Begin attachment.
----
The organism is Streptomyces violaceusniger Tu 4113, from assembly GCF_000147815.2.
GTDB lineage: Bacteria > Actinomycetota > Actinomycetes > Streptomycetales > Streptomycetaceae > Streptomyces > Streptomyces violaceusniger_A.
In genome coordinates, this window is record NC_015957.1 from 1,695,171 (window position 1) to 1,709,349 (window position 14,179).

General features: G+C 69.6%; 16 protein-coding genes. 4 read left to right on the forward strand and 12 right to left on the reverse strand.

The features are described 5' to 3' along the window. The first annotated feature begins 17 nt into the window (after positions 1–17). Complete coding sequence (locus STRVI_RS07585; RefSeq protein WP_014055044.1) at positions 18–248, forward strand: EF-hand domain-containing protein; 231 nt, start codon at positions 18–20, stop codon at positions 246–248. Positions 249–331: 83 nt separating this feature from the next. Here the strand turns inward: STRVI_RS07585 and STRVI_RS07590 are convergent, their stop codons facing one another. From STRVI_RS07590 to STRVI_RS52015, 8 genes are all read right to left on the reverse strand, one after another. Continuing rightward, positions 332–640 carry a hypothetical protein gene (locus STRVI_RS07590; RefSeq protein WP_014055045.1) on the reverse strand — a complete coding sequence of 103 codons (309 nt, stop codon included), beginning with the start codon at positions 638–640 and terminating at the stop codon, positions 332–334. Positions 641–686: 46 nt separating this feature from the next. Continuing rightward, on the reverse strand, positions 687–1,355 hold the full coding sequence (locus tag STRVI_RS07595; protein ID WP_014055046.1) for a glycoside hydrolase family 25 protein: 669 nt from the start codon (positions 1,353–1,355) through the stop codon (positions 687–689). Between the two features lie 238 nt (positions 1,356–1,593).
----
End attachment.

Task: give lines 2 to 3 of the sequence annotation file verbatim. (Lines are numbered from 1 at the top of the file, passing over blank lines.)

GTDB lineage: Bacteria > Actinomycetota > Actinomycetes > Streptomycetales > Streptomycetaceae > Streptomyces > Streptomyces violaceusniger_A.
In genome coordinates, this window is record NC_015957.1 from 1,695,171 (window position 1) to 1,709,349 (window position 14,179).